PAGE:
Thermal Cracking Process in Oil Refinery

Thermal cracking is the decomposition process of cheap heavy residues into lower molecule higher value products, under severe thermal conditions in the absence of the catalyst. It is a very valuable process in upgrading the bottom of the barrel and can provide excellent conversion of vacuum or atmospheric residues when integrated with other refinery units. The thermal cracking processes are relatively cheap as compared to the fluid cracker and the catalytic hydrocracking.

Residuum hydrocracking is often combined with a thermal cracker to upgrade the “bottom of the barrel” and provide high-quality light and middle distillates. Thermal cracking processes comes in the category of carbon rejection for residue conversion.

The thermal cracking process is applied to vacuum residue, atmospheric residue and other refinery residues (Hydrocracker, FCC residues) to produce LPG, gasoline & middle distillate. Further, high-quality fuel oil and coke can also be produced from the residue feeds. But thermal cracking products are highly olefinic, aromatic, and high sulphur content. They require hydrotreatment to improve their properties for desired product specifications.

Reaction Chemistry of Thermal Cracking Process

Thermal cracking is a free radical chain reaction. “A free radical is an atom or a group of atoms possessing unpaired electrons”. When heat is applied to the heavy hydrocarbons, they are decomposed and broken up into two or more free radicals. The free radicals then start a series of chemical reactions that produce a broad range of products from hydrogen to asphalt and coke. The radical mechanism is consistent with the fact that thermal cracking produces significant amounts of hydrogen, methane, ethane, ethylene, and higher olefin. The chain-reaction mechanism of thermal cracking includes the following steps:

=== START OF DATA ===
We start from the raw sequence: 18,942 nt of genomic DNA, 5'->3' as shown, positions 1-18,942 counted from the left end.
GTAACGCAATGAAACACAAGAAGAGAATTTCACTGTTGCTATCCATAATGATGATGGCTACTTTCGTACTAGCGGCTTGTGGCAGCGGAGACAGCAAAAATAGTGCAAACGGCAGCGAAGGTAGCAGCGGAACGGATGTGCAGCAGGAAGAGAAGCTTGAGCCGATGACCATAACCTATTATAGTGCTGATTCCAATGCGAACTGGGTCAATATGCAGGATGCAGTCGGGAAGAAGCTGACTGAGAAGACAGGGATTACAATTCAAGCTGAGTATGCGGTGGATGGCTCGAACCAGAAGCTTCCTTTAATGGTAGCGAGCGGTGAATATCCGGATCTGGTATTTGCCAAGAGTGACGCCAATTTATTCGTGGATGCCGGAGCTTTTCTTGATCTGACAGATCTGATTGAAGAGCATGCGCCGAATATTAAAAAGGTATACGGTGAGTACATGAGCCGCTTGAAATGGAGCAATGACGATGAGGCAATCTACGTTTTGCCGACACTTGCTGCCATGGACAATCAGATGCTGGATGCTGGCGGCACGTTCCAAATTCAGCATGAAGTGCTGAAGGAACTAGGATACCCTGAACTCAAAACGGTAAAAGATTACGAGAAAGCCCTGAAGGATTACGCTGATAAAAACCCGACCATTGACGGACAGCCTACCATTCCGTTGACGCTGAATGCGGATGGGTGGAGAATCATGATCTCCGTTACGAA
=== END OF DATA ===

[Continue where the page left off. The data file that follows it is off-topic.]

1. Chain Initiation or radical formation

Due to direct thermal rupture of chemical bonds a single molecule breaks up into free radicals. These free radicals are highly reactive and react with other hydrocarbons. Also, decompose to olefins, combine with other radicals and react with metal surfaces.


C10H22 = C8H17*+ C2H5*

2. Propagation or hydrogen abstraction reaction:

In this step, a free radical abstracts hydrogen from another compound and turns into a different radical.

CH3* + CH3CH3 → CH4 + CH3CH2*


RCH2CH3 + H* = RCH2 CH2* + H2

RCH2CH2 + CH4 = RCH2CH3+CH3*

3. Radical addition

A radical attacks an olefin group, forming a C–C bond and a single larger free radical.

4. Radical decomposition (cracking)

A radical decomposes into an olefin or alkene and a smaller radical

CH3CH2* → CH2═CH2 + H*

5. Cyclization

Radicals with five or more carbons and an olefin group react with themselves to form ring compounds. At the high temperatures at which thermal cracking occurs, aromatics and polyaromatics are thermodynamically favoured, so saturated or partially saturated ring compounds readily undergo dehydrogenation and form aromatics.

6. Chain Termination Reactions

In these reactions two free radicals react with each other to produce the products—two common forms of termination reactions are recombination reactions (in which two radicals combine to form one molecule) and disproportionation reactions (in which one free-radical transfers a hydrogen atom to the other to produce an alkene and an alkane)

CH3* + CH3CH2* → CH3CH2CH3 CH3

CH2* + CH3CH2* → CH2═CH2 + CH3CH3

The smaller free radicals, hydrogen, methyl, and ethyl are more stable than the larger radicals. They will tend to capture a hydrogen atom from another hydrocarbon, thereby forming a saturated hydrocarbon and a new radical. In addition, many thermal cracking processes and many different chemical reactions occur simultaneously. Thus, an accurate explanation of the mechanism of the thermal cracking reactions is difficult. The primary reactions are the decomposition of higher molecular-weight species into lower-molecular-weight products.